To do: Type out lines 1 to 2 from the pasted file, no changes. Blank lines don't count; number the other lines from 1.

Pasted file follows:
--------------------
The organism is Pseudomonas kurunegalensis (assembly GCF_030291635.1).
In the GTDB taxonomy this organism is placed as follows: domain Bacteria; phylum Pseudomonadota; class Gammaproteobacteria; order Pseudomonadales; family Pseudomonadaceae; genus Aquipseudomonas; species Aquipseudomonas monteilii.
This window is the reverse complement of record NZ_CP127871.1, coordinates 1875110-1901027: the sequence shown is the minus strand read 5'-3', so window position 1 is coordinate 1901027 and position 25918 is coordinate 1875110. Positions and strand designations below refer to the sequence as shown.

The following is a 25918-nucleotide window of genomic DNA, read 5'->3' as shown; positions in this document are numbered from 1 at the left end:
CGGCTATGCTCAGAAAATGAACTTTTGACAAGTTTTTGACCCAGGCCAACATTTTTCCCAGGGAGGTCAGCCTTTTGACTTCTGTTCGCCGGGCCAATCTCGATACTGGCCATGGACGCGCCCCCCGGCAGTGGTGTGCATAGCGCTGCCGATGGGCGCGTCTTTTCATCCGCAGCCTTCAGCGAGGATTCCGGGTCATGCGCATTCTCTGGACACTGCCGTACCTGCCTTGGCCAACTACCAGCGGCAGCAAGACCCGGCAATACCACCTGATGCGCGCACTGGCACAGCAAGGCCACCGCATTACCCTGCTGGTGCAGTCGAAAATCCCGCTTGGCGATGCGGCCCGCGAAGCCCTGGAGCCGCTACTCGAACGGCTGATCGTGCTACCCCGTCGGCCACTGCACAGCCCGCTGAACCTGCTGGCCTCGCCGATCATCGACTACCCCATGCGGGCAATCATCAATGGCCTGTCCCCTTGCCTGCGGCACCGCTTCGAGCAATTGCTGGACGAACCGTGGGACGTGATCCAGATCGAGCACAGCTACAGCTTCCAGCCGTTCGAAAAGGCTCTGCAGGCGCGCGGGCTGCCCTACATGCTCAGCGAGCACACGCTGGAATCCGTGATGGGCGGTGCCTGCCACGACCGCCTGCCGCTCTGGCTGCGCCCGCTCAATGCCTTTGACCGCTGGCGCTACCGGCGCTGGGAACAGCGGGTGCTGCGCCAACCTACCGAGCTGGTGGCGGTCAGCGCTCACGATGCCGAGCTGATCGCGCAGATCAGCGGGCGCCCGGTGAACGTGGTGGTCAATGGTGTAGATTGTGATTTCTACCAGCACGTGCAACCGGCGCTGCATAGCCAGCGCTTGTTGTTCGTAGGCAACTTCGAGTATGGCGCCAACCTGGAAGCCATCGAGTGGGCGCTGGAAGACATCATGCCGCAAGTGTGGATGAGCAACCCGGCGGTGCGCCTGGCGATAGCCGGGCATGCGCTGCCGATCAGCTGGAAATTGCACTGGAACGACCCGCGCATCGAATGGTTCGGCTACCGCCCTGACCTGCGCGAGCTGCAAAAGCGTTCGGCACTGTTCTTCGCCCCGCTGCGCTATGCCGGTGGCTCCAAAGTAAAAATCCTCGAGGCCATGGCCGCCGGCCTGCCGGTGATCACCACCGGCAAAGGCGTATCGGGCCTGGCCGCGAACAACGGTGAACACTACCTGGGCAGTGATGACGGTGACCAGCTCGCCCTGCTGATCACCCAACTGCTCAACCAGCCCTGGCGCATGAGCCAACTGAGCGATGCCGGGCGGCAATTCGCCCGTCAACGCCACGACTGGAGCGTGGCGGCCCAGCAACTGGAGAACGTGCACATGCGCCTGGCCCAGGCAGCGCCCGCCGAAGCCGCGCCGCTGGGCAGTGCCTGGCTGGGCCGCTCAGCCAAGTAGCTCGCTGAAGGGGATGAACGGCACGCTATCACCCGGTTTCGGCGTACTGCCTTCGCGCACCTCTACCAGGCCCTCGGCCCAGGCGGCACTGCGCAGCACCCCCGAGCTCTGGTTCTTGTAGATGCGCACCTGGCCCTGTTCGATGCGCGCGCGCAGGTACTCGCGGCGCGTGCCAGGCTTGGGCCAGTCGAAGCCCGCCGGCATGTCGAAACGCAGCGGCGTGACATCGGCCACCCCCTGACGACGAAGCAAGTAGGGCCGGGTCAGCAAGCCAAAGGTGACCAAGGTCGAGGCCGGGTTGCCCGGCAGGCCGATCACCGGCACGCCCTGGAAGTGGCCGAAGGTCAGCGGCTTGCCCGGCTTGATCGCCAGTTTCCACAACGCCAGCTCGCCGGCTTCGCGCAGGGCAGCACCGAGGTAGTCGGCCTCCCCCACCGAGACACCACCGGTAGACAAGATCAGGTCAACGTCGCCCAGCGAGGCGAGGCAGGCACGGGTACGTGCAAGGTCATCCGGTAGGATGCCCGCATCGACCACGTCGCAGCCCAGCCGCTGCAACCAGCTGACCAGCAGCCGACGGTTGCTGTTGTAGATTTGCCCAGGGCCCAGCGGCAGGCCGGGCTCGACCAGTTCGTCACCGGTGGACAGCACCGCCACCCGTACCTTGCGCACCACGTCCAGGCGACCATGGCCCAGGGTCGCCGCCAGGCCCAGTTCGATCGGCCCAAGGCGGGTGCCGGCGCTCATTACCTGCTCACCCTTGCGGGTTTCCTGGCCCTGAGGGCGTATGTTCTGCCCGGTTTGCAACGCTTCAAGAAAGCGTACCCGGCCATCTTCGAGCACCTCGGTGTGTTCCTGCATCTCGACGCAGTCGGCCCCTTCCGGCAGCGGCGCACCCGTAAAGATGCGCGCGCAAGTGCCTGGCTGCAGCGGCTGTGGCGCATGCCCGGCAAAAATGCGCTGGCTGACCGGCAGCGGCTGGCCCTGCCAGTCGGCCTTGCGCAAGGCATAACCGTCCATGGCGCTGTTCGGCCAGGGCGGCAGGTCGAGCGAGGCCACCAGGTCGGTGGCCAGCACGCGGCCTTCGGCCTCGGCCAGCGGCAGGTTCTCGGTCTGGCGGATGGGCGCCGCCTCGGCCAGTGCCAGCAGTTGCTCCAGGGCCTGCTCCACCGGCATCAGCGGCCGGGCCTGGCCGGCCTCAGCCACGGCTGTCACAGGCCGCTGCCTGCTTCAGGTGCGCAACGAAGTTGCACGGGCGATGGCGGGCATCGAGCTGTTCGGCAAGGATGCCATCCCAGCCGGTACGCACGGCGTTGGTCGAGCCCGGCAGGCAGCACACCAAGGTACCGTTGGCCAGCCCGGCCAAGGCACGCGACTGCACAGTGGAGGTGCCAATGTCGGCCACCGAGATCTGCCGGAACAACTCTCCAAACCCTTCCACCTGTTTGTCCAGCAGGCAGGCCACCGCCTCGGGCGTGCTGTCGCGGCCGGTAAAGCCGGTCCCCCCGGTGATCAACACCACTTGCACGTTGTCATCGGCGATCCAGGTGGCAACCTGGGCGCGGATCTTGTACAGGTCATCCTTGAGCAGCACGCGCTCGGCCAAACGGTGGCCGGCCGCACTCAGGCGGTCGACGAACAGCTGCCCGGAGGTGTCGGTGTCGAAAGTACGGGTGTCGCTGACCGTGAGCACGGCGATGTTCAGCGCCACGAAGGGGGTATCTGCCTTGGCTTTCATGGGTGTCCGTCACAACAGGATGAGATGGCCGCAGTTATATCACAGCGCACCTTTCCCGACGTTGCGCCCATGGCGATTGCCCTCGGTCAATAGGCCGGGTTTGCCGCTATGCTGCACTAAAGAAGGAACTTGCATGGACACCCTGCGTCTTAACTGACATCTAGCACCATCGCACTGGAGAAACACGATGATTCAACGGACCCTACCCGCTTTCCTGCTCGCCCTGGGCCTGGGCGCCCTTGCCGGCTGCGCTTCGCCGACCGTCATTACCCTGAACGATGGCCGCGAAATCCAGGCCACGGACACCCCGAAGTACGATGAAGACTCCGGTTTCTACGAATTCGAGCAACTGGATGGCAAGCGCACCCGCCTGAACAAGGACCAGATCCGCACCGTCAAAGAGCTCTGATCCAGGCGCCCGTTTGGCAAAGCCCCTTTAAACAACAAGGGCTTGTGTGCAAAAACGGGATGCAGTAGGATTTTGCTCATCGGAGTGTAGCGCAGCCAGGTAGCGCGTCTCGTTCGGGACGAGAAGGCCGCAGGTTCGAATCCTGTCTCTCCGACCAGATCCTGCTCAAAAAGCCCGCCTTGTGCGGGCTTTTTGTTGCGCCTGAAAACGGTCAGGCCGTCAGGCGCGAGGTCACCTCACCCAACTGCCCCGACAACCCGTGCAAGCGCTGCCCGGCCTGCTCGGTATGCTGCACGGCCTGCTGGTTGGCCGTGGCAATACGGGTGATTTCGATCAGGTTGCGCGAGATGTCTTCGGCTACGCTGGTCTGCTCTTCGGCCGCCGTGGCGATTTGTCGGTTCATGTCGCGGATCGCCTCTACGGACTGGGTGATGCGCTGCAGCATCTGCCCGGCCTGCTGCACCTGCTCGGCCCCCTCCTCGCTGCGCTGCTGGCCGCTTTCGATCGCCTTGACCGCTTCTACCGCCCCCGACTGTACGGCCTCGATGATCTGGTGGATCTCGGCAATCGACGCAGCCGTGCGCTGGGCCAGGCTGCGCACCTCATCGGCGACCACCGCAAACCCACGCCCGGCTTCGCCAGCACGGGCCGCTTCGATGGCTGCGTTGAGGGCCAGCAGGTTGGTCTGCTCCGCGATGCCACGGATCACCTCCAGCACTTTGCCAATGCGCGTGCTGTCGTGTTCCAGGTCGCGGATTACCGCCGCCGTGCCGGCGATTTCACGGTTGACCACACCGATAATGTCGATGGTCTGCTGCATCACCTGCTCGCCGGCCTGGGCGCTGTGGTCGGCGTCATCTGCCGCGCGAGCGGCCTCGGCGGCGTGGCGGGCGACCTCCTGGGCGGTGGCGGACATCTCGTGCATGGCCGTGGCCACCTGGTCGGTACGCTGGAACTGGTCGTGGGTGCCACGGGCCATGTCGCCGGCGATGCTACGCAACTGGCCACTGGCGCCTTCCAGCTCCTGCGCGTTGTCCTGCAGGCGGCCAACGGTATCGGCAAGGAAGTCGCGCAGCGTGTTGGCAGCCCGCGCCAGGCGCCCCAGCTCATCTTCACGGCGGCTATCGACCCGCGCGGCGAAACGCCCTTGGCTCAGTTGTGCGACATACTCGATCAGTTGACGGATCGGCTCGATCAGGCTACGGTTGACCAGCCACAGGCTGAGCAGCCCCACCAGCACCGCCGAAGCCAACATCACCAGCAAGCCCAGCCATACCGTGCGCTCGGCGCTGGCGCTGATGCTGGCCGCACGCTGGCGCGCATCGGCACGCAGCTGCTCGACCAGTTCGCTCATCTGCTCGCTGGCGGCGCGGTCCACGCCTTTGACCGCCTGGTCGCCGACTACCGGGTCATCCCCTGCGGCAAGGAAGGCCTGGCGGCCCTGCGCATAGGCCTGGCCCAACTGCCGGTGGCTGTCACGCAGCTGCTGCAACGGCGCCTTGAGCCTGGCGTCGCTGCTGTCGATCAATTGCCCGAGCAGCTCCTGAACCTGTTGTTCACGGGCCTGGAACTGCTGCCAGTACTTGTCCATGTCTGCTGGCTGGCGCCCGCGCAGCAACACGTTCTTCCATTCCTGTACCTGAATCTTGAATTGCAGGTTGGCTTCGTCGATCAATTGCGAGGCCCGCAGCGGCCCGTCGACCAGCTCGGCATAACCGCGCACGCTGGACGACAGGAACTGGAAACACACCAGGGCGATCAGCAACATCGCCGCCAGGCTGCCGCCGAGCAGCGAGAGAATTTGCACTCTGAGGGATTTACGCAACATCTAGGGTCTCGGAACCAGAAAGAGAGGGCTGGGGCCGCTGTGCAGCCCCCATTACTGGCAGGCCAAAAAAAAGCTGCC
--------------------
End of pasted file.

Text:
The organism is Pseudomonas kurunegalensis (assembly GCF_030291635.1).
In the GTDB taxonomy this organism is placed as follows: domain Bacteria; phylum Pseudomonadota; class Gammaproteobacteria; order Pseudomonadales; family Pseudomonadaceae; genus Aquipseudomonas; species Aquipseudomonas monteilii.